Valderrama Golf Club, Spain (Recommended by Bill Hogan)

The 17th green at Valderrama, site of frequent architectural re-interpretations.

For the last decade Club de Golf Valderrama, near the southern tip of Spain, has been widely considered the finest golf course in Continental Europe.  Many draw parallels between Valderrama and Augusta National in Georgia, a recognition of the course’s immaculate conditions, thoughtful design and elite membership.  “Valderrama is extremely exclusive,” said Bill Hogan.  “Its membership is a who’s who of Europe’s business elite.  Many royal families belong there too. While it may very well be the Augusta of Europe, there’s one great difference:  with a little planning, a visitor from overseas can get out there and play.  You’re made to feel very welcome.”

The course that is now Valderrama had its first incarnation in 1974 as Sotogrande, and was designed by Robert Trent Jones, Sr.  When a second course was built near the site in 1981, Sotogrande’s name was changed to Las Aves.  The course evolved into Valderrama—and into a world class venue—thanks to the vision and resources of Jaime Ortiz-Patino, considered one of the great gentleman of golf.  A Bolivian tin magnate, Ortiz-Patino purchased the course and adjoining property in 1984, and lured Jones back to help him make the refinements necessary to project Valderrama into the limelight. (Valderrama, incidentally, is the name of estate that once graced the land.)  The evolution from good to great occurred with great rapidity; by the late 1980s, the course was hosting the Volvo Masters, one of the European Tour’s flagship events.  By the late 90s, Valderrama was hosting the Ryder’s Cup; it was here in 1999 on the par-5 17th that Tiger Woods’ eagle putt slid off the treacherous green, down a slope and into the adjoining lake, taking with it any hope for victory.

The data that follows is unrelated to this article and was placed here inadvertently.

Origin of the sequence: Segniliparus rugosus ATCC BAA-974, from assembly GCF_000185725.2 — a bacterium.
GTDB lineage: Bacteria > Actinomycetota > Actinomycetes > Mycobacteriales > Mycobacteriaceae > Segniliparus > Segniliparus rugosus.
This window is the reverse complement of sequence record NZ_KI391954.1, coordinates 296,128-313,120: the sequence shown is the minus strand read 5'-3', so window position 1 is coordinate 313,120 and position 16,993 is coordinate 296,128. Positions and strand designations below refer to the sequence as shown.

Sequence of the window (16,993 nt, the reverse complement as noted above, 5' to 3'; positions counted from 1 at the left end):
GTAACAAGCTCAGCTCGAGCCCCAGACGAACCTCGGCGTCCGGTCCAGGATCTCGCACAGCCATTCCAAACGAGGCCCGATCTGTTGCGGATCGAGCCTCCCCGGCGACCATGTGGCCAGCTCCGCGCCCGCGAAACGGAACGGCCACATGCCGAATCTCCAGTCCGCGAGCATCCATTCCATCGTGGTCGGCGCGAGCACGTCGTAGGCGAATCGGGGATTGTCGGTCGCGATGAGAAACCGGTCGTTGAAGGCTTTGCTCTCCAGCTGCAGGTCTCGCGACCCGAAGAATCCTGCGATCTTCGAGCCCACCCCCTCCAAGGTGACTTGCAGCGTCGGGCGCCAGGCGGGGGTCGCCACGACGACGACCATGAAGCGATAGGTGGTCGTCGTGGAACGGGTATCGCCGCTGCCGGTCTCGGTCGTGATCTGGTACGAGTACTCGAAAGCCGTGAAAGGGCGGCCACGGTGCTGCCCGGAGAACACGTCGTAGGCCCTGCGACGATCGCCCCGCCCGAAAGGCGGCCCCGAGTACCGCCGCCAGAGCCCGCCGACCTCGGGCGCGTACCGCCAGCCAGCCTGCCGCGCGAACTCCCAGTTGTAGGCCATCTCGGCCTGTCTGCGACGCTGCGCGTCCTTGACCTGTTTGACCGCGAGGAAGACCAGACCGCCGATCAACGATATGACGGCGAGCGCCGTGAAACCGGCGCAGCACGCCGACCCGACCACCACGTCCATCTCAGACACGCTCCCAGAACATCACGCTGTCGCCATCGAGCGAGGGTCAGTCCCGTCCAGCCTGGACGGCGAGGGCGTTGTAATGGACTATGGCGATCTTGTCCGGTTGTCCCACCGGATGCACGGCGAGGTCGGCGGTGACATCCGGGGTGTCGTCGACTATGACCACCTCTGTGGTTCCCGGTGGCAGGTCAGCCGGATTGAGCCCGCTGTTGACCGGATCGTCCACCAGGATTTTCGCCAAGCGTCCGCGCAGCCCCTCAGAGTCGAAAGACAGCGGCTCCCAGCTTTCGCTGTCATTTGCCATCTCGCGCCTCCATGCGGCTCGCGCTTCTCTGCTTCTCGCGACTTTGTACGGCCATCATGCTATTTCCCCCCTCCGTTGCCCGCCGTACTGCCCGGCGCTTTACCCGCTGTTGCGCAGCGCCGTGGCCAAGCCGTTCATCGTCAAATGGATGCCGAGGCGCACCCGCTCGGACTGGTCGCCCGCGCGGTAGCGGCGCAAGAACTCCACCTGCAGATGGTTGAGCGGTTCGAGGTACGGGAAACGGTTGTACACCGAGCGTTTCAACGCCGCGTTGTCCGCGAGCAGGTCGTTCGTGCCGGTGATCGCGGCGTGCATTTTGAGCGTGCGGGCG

Valderrama is set on gently rolling land, with fairways bordered by mature cork and olive trees.  The cork trees frequently come into play, as many hang over the fairway, on some holes impeding approach shots from drives that are on the short grass.  (On the second hole, a large cork tree rests in the center of the fairway, providing a target, providing you can draw the ball appropriately.)  Special care has been taken to steward the land the course winds through; 40 acres have been set aside as wildlife sanctuaries, providing habitat for birdlife, amphibians, otter and over 20 species of butterfly.  Two prevailing winds can color a player’s shot choice:  the poniente, which comes from the land and is generally a hot breeze, and the levante, which blows in cool from the Mediterranean.  “It’s as pretty a golf course as you’ll find anywhere,” Bill continued.  “They’ve kept the standards of maintenance up to such a high level, it seems that each blade of grass is individually cared for.”

One should not merely play a round at Valderrama; one should spend a day there, as Bill explained.  “Valderrama offers a package called the Valderrama Golf Day, and I always recommend that our clients who are visiting there take advantage of this.  After all—if you could go to Augusta for a day, would you just play golf and leave?  You start out by having lunch in the dining room of this extremely elegant clubhouse.  The restaurant is one of the best in Spain, in my opinion.  The clubhouse is also home to Mr. Patino’s golf museum.  He’s assembled one of the finest personal collections of golf antiques in the whole world.  There are driving irons and feather balls from the 1700’s; many of these individual pieces are worth hundreds of thousands of dollars.  If you get permission, you can see this private collection.  For anyone with a historical bent, it’s worth the price of admission in itself.